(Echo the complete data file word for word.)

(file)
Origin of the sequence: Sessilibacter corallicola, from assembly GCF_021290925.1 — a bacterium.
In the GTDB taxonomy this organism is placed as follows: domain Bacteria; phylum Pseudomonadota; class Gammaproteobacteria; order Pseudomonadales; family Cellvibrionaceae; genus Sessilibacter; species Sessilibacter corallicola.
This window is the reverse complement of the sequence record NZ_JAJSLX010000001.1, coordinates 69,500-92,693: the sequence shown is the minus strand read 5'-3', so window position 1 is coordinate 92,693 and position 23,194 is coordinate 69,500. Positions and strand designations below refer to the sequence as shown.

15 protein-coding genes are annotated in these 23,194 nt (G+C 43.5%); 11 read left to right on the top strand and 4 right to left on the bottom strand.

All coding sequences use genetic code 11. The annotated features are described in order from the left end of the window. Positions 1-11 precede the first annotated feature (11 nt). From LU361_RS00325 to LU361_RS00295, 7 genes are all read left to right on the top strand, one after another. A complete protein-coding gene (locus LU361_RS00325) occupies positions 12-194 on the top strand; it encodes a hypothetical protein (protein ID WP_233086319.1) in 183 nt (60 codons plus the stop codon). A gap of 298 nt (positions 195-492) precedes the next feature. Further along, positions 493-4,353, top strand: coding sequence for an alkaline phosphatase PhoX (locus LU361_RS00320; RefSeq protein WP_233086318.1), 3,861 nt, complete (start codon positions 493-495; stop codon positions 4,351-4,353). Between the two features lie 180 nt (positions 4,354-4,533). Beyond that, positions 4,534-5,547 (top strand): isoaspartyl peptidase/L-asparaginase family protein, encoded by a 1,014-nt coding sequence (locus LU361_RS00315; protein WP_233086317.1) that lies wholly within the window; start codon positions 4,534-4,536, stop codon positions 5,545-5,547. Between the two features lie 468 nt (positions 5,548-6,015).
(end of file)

Origin of the sequence: Sessilibacter corallicola, from assembly GCF_021290925.1 — a bacterium.
In the GTDB taxonomy this organism is placed as follows: domain Bacteria; phylum Pseudomonadota; class Gammaproteobacteria; order Pseudomonadales; family Cellvibrionaceae; genus Sessilibacter; species Sessilibacter corallicola.
This window is the reverse complement of the sequence record NZ_JAJSLX010000001.1, coordinates 69,500-92,693: the sequence shown is the minus strand read 5'-3', so window position 1 is coordinate 92,693 and position 23,194 is coordinate 69,500. Positions and strand designations below refer to the sequence as shown.

15 protein-coding genes are annotated in these 23,194 nt (G+C 43.5%); 11 read left to right on the top strand and 4 right to left on the bottom strand.

All coding sequences use genetic code 11. The annotated features are described in order from the left end of the window. Positions 1-11 precede the first annotated feature (11 nt). From LU361_RS00325 to LU361_RS00295, 7 genes are all read left to right on the top strand, one after another. A complete protein-coding gene (locus LU361_RS00325) occupies positions 12-194 on the top strand; it encodes a hypothetical protein (protein ID WP_233086319.1) in 183 nt (60 codons plus the stop codon). A gap of 298 nt (positions 195-492) precedes the next feature. Further along, positions 493-4,353, top strand: coding sequence for an alkaline phosphatase PhoX (locus LU361_RS00320; RefSeq protein WP_233086318.1), 3,861 nt, complete (start codon positions 493-495; stop codon positions 4,351-4,353). Between the two features lie 180 nt (positions 4,354-4,533). Beyond that, positions 4,534-5,547 (top strand): isoaspartyl peptidase/L-asparaginase family protein, encoded by a 1,014-nt coding sequence (locus LU361_RS00315; protein WP_233086317.1) that lies wholly within the window; start codon positions 4,534-4,536, stop codon positions 5,545-5,547. Between the two features lie 468 nt (positions 5,548-6,015).